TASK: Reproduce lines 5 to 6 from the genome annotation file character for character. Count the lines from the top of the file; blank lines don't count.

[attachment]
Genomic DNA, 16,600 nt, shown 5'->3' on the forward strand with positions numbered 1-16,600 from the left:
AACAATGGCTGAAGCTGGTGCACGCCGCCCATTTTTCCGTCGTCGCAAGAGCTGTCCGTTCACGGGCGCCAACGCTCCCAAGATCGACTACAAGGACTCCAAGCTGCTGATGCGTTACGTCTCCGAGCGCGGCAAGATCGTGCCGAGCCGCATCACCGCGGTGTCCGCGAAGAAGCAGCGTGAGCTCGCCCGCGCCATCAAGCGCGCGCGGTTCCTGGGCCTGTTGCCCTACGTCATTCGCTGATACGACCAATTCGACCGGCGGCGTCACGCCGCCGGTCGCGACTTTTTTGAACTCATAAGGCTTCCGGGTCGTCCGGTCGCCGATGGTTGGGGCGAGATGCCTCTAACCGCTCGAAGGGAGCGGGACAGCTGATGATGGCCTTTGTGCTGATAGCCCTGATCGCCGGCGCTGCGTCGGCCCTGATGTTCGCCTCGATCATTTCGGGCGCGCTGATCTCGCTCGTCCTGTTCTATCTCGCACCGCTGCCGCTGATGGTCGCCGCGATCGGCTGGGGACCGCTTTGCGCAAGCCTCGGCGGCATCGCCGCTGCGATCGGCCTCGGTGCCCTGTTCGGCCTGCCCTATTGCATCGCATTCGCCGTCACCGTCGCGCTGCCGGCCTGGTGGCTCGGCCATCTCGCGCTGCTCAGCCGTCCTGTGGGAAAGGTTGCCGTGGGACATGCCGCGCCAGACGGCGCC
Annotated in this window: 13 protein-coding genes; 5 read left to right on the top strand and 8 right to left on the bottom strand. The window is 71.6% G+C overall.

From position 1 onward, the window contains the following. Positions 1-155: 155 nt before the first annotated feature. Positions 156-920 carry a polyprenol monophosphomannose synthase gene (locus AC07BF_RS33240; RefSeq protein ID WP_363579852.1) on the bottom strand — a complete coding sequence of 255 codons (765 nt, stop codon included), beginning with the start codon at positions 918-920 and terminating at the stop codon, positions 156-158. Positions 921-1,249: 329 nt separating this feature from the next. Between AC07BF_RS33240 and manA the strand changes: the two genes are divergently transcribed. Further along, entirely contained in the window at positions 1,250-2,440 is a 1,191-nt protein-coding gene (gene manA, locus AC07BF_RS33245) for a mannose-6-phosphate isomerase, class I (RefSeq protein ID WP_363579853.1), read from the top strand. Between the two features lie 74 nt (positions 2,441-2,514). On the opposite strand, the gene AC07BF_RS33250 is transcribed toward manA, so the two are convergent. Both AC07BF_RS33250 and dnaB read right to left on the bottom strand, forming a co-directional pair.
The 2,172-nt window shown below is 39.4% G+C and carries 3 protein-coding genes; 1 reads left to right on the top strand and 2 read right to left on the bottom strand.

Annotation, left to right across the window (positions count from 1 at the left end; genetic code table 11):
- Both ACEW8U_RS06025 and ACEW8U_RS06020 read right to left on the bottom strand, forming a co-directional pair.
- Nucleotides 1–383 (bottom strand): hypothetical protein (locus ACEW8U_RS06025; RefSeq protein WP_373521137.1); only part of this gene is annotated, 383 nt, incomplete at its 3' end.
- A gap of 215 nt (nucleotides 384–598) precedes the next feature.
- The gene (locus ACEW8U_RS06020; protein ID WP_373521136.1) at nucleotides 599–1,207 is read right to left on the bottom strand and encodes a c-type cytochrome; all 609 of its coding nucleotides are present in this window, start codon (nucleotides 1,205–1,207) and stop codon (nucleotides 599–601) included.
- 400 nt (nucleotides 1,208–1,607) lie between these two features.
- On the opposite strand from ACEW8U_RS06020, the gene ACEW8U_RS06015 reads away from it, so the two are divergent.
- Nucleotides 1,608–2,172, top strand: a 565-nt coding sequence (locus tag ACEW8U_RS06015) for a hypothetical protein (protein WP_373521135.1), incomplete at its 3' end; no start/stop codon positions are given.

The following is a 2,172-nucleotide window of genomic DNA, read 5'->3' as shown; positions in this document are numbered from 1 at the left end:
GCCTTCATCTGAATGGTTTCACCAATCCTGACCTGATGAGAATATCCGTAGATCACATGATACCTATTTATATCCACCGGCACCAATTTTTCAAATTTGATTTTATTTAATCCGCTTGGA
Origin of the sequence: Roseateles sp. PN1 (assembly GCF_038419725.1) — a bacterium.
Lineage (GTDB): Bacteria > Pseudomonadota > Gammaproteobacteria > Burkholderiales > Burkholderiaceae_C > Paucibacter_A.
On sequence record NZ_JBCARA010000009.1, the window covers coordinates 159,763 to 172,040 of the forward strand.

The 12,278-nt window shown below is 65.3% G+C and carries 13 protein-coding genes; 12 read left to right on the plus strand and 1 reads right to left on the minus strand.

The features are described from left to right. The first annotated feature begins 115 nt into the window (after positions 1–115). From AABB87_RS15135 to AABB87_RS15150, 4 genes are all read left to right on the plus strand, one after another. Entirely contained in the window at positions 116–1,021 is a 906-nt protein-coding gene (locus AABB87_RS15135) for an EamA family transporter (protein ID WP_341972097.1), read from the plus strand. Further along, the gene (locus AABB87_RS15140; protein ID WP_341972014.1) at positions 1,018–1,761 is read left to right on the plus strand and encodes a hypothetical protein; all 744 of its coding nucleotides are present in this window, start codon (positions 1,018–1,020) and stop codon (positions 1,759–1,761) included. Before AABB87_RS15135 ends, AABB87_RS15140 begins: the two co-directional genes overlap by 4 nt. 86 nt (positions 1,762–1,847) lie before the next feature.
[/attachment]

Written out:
The 2,172-nt window shown below is 39.4% G+C and carries 3 protein-coding genes; 1 reads left to right on the top strand and 2 read right to left on the bottom strand.

Annotation, left to right across the window (positions count from 1 at the left end; genetic code table 11):